Jesus was emphatically NOT in favor of people having their money taken away by coercion of law. This would be no more than stealing, and would only put the wealth under the control of a few. In the coming kingdom, for the sons of God, there will be no taxes (see Jesus' episode with the fish with the coin).

And instead of being love and Spirit based, redistribution by government would be law and coercion based.

The way of Jesus, contrary to kingdoms of this world, is relational based (think Good Samaritan, early church in Acts, poor widow giving "more than all"), it operates from a completely different principle than the State. Thus, in its political sense, the kingdom of God is anarchical. Not anti-government, just a-governmental. Its rulers do not originate in the government. Its operating principles do not come from the government. Its administrators have no positions over others.

It is truly the kingdom without hands and the handiwork of God, because this kingdom is something that God accomplishes in his community of intentional followers, both in the immediate sense and as this community extends over the whole earth.

His word to Pilate himself as to how to live his life would have been "do good and lend to the poor," but his word to the state is nothing but the silent, nonviolent, noncoercive existential communication.

This is indeed a change in my own mind... but a book that crystallized a lot of this was Christian Anarchy by Vernard Eller, available to read online at www.hccentral.com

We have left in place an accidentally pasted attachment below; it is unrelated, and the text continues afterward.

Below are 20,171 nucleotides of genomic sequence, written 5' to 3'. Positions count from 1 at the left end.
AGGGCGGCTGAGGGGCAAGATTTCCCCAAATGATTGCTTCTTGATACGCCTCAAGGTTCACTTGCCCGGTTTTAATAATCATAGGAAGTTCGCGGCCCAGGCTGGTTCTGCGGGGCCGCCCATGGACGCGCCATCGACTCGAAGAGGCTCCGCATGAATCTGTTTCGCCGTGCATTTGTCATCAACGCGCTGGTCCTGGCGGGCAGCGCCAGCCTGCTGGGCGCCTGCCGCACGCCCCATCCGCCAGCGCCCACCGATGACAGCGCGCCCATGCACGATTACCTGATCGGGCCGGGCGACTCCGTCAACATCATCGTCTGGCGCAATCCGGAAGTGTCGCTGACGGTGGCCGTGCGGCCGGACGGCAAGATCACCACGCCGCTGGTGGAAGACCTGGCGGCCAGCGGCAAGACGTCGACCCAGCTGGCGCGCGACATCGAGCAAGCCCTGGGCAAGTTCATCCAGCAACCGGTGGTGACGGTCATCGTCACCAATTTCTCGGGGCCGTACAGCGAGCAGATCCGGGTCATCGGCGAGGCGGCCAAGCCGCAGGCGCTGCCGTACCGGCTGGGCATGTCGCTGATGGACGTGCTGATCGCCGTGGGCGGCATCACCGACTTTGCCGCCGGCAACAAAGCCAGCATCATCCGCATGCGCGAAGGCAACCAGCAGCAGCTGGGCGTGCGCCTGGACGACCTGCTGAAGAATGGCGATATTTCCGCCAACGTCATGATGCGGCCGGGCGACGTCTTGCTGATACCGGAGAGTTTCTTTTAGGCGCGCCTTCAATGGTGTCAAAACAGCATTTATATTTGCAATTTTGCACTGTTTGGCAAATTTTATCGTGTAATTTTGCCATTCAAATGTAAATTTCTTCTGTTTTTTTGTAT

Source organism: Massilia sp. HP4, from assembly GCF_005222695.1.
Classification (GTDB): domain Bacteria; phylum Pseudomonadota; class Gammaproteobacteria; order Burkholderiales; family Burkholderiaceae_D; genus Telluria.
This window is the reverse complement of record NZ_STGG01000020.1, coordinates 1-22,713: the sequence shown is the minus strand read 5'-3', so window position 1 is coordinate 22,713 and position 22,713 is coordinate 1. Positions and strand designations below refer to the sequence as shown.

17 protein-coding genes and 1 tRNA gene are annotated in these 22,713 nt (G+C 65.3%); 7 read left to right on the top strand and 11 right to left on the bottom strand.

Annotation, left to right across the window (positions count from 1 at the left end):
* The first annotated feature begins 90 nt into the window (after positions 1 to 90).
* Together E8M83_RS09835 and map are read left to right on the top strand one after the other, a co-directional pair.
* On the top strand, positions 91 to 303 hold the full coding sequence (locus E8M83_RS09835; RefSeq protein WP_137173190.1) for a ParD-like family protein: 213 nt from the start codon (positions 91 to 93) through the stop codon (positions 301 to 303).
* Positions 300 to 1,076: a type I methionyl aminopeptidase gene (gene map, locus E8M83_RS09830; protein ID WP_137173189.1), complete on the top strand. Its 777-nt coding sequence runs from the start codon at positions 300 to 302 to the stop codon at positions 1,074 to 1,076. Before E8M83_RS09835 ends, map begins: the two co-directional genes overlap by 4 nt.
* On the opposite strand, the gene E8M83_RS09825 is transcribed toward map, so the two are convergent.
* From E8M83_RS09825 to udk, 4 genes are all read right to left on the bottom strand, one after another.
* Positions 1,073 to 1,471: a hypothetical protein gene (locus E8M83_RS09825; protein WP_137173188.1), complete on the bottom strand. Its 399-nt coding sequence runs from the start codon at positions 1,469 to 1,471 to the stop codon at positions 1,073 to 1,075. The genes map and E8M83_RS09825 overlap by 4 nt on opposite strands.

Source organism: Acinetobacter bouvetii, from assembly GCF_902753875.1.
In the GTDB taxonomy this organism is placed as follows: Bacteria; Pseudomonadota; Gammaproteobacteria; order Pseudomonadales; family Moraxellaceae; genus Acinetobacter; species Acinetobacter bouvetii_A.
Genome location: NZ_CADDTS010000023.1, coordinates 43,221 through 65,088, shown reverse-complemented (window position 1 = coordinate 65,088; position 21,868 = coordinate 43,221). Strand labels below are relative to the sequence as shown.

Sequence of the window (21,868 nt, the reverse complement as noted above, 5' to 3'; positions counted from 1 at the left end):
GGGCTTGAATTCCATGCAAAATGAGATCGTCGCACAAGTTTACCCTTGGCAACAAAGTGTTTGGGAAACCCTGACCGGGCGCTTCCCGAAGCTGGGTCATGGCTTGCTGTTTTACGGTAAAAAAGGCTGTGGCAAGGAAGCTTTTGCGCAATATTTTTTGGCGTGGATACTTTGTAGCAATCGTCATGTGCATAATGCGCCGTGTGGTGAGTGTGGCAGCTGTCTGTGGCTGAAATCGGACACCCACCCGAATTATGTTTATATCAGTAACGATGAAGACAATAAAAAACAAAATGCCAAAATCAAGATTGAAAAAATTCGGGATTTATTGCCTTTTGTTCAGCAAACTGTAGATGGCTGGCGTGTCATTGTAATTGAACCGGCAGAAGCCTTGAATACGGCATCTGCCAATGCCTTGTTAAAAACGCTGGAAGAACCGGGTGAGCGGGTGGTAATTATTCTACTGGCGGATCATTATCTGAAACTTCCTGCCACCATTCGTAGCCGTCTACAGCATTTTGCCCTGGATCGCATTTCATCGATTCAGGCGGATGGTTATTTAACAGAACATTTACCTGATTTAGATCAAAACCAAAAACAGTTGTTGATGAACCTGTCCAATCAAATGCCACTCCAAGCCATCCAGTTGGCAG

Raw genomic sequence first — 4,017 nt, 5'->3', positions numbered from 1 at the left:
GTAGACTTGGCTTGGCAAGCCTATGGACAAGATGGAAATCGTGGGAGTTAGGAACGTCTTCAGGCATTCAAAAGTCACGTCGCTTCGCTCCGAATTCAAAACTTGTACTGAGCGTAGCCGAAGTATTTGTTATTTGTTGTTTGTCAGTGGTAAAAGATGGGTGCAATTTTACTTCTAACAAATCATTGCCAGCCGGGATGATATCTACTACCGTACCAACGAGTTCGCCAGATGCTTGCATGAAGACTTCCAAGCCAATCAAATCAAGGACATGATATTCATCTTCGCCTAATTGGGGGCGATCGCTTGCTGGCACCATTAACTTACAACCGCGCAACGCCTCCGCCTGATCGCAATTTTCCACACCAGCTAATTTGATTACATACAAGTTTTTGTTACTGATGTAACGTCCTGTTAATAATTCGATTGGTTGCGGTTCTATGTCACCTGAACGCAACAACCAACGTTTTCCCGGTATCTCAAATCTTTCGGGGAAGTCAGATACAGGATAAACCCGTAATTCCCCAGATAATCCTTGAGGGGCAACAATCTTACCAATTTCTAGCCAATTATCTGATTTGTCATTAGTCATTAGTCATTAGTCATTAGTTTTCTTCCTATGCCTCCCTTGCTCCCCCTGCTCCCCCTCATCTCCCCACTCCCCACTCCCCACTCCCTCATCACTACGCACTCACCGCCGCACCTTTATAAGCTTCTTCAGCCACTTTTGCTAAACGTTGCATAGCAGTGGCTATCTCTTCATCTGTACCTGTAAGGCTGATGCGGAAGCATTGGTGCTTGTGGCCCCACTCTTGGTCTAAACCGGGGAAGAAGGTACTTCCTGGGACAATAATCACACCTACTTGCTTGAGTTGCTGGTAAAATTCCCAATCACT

3:13 PM  
Blogger the_burning_bush said...

Hi Tim,

I like the way you don't seem to feel the need to explain your opinions sometimes. You just say, 'this is my belief'. Who can argue with that? Sometimes the most daunting contradictions can turn out to be very, very real.

7:32 PM  
Blogger Timothy said...

Hey Ry,

You express alot of ideas that I am quite sympathetic towards. When I talk about politics, I try to be very careful not to say "this is how God would do it" or "this is how Jesus said it should be." Rather, I take inspiration from the ideals of Jesus and express them in a political way.

I think you're quite right in that the communities that Jesus envisioned would not be run by a powerful state. If you look at the tenement churches in rome, they were composed of slaves who frequently shared all their food with each other and there was no rigidly defined hierarchy who took their money and redistrubted it.

However, when I talk about politics I am forced to adapt my view to present considerations. Adopting anarchy in any country would not be like the early church, nor the kingdom of God. I firmly believe that private charity would not in any way be able to cover the human suffering vacuum left by the absence of a Government-run welfare system or foreign aid. If everyone was a humanitarian, it might be a different story.

Anyway, i'm certain Christian anarchists have heard that argument many times before (I am not as familiar with their thesis as I should be), so feel free to rebut me!

7:56 PM  
Blogger Timothy said...

Hey Burning Bush,

I tend to dislike religious writers who talk as if God is speaking through them. It's healthy to every once in a while remind people that what they are reading is your own opinion or interpretation :)

It should be judged based on its merits, and how closely it resembles the teachings of Jesus. So in a way, I guess it could be also said that it makes my writing more arguable!

I like your description of contradictions, that's what existentialism is all about!

8:03 PM  
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1:44 PM